7. We now need to enforce it. While the majority of police officers are probably good people there is the percentage of them that are just nasty thugs. Derek Chauvin was nothing but a thug. If a person is lying on their stomach with their hands cuffed behind their back and three other cops are standing over him why kneel on his neck? He cannot get up from that position. Chauvin intended to murder him and thought his badge gave him the authority to do it. I sincerely hope he goes to prison and serves the maximum amount of time in the general population- cops are really popular in prison.
    Police need to wear body cameras at all times and they must be turned on. This protects the officer from untrue allegations and the suspect from untrue accusations.
    A badge does not give you the right to become a criminal.

  8. (b) NEITHER QUALIFIED IMMUNITY, NOR A DEFENDANT’S GOOD FAITH BUT ERRONEOUS BELIEF IN THE LAWFULNESS OF HIS OR HER CONDUCT, IS A DEFENSE TO LIABILITY PURSUANT TO THIS SECTION.

    Oh, nice. So a cop does something that he reasonably believes is legal, but now he can be sued anyhow?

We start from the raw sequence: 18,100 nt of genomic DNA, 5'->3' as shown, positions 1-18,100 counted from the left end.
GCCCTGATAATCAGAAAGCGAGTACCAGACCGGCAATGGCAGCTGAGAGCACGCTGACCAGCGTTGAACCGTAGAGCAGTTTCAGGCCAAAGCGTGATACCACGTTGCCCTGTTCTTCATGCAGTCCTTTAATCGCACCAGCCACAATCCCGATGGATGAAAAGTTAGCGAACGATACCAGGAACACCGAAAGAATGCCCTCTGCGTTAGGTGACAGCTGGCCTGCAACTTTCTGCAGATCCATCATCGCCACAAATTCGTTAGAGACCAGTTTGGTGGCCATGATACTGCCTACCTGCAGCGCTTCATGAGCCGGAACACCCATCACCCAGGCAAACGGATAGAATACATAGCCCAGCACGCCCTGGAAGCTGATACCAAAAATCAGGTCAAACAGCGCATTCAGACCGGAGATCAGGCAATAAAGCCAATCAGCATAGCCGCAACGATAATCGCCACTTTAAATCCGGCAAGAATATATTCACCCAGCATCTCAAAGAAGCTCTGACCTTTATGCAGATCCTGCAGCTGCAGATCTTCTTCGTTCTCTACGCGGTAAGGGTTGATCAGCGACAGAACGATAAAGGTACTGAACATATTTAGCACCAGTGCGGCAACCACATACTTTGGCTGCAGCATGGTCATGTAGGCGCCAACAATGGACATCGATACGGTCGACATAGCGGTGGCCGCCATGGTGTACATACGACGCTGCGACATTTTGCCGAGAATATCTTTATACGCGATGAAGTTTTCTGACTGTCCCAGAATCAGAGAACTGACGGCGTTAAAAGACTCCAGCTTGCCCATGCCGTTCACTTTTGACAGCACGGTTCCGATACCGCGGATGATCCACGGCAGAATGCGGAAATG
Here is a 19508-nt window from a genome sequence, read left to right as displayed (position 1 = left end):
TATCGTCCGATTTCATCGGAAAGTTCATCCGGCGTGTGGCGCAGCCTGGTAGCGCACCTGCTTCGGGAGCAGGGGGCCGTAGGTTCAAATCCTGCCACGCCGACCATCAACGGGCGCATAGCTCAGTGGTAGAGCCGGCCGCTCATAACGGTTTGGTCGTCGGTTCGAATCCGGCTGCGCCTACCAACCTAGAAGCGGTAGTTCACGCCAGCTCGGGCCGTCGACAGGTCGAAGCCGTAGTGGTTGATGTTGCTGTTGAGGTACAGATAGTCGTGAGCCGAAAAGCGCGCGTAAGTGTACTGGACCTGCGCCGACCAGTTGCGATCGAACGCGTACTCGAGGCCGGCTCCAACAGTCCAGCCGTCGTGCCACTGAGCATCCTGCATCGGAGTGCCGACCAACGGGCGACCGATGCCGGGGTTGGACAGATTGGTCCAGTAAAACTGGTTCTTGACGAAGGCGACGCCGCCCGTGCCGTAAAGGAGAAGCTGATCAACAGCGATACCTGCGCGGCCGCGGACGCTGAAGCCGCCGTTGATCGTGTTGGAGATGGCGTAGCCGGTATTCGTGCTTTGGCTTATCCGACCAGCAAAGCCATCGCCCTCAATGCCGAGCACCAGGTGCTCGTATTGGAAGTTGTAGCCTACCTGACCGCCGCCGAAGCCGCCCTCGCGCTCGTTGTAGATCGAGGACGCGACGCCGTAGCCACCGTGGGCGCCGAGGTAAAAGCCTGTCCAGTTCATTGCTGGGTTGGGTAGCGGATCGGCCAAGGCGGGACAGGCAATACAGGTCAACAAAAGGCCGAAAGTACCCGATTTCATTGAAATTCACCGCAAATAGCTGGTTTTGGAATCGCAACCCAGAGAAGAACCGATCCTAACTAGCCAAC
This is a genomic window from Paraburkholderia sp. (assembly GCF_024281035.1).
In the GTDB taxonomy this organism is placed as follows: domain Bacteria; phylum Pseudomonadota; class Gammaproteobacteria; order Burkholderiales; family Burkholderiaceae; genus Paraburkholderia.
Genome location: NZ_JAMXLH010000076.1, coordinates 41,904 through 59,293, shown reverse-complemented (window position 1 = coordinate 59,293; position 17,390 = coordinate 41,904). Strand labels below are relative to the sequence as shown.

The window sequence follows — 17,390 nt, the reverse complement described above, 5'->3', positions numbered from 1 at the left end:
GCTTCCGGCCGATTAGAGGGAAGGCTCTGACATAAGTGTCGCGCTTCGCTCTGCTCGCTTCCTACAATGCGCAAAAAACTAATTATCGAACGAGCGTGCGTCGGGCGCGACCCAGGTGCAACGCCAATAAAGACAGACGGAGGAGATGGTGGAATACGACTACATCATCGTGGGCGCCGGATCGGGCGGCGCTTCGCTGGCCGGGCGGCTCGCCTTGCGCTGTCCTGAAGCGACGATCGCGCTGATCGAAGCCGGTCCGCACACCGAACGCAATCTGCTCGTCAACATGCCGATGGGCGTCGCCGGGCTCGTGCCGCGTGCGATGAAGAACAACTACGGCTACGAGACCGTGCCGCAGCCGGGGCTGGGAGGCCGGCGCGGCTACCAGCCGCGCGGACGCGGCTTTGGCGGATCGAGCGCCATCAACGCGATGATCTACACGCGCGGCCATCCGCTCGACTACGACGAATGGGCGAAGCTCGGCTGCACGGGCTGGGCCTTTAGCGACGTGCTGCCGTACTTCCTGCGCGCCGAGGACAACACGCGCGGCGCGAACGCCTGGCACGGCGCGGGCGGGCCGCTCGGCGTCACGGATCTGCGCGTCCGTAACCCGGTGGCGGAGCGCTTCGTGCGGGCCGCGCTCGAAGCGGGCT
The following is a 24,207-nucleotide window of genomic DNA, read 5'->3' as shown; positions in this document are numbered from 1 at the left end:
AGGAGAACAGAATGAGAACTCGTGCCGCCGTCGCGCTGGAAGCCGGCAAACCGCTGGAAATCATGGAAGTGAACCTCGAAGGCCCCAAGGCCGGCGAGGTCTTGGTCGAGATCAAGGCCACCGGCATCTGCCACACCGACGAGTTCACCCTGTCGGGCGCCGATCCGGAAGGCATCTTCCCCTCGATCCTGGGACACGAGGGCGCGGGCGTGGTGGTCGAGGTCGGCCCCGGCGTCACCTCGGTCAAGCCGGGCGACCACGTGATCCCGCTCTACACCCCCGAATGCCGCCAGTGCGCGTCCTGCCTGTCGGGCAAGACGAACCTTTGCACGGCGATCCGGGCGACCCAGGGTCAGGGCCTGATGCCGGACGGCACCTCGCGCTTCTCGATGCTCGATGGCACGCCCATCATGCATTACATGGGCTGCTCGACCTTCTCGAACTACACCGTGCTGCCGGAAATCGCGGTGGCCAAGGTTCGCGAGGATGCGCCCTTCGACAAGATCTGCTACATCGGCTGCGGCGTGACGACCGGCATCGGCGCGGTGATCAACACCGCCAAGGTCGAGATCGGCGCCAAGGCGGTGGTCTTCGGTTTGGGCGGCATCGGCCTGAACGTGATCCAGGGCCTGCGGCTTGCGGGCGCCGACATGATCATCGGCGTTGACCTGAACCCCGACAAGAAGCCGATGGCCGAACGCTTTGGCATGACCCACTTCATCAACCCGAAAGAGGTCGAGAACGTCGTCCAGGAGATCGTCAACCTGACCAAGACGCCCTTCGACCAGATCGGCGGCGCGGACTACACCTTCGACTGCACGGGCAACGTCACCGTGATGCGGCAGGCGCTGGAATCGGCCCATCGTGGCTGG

Stand by for the dumbest cops in the history of this country, because anyone with any brains will never apply to be a cop anymore.

  9. Will apply? Some are there now. Gassing innocent people to clear the streets at curfew. That’s why laws need to be passed to stop citizens from being abused by their own police department. The CSPD chief has no care for the citizens of that city. If he did people outside not rioting would bot be gassed.

  10. What the politicians really want is for the police to use pillows and tough talk.

  11. In 1989, the United States Supreme Court in Graham v. Connor held that an officer’s use of force must be objectively reasonable under the totality of circumstances known to the officer at the time. Force “must be judged from the perspective of a reasonable officer on the scene, rather than with the 20/20 vision of hindsight,” the court said.